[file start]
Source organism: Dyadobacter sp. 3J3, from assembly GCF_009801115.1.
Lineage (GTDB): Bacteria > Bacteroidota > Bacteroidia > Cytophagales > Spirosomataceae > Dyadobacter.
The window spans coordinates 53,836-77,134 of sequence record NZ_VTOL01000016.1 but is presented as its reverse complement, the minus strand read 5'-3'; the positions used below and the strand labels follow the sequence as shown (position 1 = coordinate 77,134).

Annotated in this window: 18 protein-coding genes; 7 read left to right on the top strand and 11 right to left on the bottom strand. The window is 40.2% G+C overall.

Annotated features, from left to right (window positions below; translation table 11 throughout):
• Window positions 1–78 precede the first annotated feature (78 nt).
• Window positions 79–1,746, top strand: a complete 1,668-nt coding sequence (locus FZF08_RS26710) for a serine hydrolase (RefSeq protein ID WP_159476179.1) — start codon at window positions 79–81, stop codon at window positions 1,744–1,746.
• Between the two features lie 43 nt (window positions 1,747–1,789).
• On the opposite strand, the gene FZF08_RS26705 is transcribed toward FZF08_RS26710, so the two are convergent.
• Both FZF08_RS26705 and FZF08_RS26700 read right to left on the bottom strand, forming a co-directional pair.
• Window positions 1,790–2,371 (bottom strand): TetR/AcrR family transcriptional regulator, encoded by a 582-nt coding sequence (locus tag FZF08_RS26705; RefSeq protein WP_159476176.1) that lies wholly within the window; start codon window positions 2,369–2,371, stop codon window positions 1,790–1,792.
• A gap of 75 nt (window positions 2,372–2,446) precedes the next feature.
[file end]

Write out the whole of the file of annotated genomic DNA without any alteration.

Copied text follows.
Source organism: Dyadobacter sp. 3J3, from assembly GCF_009801115.1.
Lineage (GTDB): Bacteria > Bacteroidota > Bacteroidia > Cytophagales > Spirosomataceae > Dyadobacter.
The window spans coordinates 53,836-77,134 of sequence record NZ_VTOL01000016.1 but is presented as its reverse complement, the minus strand read 5'-3'; the positions used below and the strand labels follow the sequence as shown (position 1 = coordinate 77,134).

Annotated in this window: 18 protein-coding genes; 7 read left to right on the top strand and 11 right to left on the bottom strand. The window is 40.2% G+C overall.

Annotated features, from left to right (window positions below; translation table 11 throughout):
• Window positions 1–78 precede the first annotated feature (78 nt).
• Window positions 79–1,746, top strand: a complete 1,668-nt coding sequence (locus FZF08_RS26710) for a serine hydrolase (RefSeq protein ID WP_159476179.1) — start codon at window positions 79–81, stop codon at window positions 1,744–1,746.
• Between the two features lie 43 nt (window positions 1,747–1,789).
• On the opposite strand, the gene FZF08_RS26705 is transcribed toward FZF08_RS26710, so the two are convergent.
• Both FZF08_RS26705 and FZF08_RS26700 read right to left on the bottom strand, forming a co-directional pair.
• Window positions 1,790–2,371 (bottom strand): TetR/AcrR family transcriptional regulator, encoded by a 582-nt coding sequence (locus tag FZF08_RS26705; RefSeq protein WP_159476176.1) that lies wholly within the window; start codon window positions 2,369–2,371, stop codon window positions 1,790–1,792.
• A gap of 75 nt (window positions 2,372–2,446) precedes the next feature.